IB Biology 4.4 Climate change
Terms in this set (4)
Outline the greenhouse effect.
- Short wave radiation from the sun reaches the Earth and some is reflected by the Earth's atmosphere.
- Most of it gets through the Earth's atmosphere and is absorbed by the Earth's surface.
- The Earth's surface warms up and emits longer wave infrared radiation (heat).
- Some longer wave radiation escapes into space.
- Most of the longer wave radiation is absorbed by greenhouse gases in the atmosphere.
- The greenhouse gases scatter the longer wave radiation and this traps the heat in the atmosphere.
List the greenhouse gases and outline their impact on the greenhouse effect.
- Greenhouse gases include: carbon dioxide, water vapour, methane and nitrogen oxides.
- All greenhouse gases can absorb longer wave radiation but not with the same ability.
- The impact of a greenhouse gas depends on how able it is to absorb longer wave radiation and on its concentration.
- Although methane absorbs longer wave radiation better than carbon dioxide, it is present at much lower concentrations.
- Highest impact greenhouse gases are carbon dioxide and water vapour.
- Lowest impact greenhouse gases are methane and nitrogen oxides.
Outline the influence of greenhouse gases on global temperatures and climate patterns.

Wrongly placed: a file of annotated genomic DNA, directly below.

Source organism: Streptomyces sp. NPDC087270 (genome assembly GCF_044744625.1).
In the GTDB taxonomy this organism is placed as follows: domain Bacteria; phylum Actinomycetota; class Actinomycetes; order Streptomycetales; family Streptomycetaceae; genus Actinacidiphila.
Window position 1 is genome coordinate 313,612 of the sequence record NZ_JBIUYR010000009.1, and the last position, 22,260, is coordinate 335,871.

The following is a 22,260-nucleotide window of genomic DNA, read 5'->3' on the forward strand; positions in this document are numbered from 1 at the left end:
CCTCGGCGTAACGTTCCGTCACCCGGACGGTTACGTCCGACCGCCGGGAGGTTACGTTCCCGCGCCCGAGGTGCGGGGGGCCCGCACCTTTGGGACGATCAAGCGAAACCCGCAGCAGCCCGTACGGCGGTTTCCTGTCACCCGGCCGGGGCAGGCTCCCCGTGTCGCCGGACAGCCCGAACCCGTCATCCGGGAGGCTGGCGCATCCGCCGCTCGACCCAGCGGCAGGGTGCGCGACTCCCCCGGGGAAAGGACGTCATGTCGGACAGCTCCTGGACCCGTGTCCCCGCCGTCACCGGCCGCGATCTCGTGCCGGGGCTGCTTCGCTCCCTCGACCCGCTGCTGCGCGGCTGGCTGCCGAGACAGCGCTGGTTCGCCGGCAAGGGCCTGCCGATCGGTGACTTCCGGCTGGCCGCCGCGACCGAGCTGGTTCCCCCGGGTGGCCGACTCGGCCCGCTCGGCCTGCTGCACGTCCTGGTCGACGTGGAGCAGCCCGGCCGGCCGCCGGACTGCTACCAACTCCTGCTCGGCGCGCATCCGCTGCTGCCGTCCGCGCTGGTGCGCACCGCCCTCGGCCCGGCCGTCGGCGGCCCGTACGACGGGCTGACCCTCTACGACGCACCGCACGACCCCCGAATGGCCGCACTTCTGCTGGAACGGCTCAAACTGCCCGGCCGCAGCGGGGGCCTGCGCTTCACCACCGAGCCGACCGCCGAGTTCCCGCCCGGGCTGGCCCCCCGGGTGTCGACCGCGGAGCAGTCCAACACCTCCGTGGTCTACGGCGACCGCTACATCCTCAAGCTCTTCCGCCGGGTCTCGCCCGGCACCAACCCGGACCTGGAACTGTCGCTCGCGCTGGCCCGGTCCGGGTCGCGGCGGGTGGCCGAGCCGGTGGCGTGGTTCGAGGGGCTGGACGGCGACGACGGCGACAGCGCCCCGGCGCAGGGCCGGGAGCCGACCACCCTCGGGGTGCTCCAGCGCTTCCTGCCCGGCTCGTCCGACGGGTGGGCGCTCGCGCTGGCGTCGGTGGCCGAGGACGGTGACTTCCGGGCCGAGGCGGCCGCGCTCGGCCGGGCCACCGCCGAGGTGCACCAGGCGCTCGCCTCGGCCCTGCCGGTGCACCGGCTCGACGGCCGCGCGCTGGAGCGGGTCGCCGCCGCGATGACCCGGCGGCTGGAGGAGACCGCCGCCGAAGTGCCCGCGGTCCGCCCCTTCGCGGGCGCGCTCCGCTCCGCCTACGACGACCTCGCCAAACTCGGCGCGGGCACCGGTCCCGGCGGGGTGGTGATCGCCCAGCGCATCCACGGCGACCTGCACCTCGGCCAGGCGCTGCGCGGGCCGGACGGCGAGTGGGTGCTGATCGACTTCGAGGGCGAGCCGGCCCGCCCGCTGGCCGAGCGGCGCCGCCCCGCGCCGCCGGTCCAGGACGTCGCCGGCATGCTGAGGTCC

- It is expected that any further increase in the concentration of greenhouse gases will increase the average temperature of the Earth.
- Increasing global temperature will also impact climate patterns, causing extreme weather.
Outline the threat to coral reefs from increasing concentrations of dissolved carbon dioxide.
- Increased atmospheric carbon dioxide concentration in the atmosphere has led to an increase in the amount of carbon dioxide dissolved in the ocean.
- This has caused the ocean to become less alkali since carbon dioxide reacts with water to form carbonic acid (which dissociates).
- Hydrogen ions react with carbonate ions and reduce carbonate ion concentrations.
- Carbonate ions are required by coral to synthesise calcium carbonate for their skeletons so coral will grow more slowly.
- Hydrogen ions can also react with the calcium carbonate skeletons of the corals and cause it to break down.
- Any future increases in carbon dioxide concentration will increase the threat to coral reefs.
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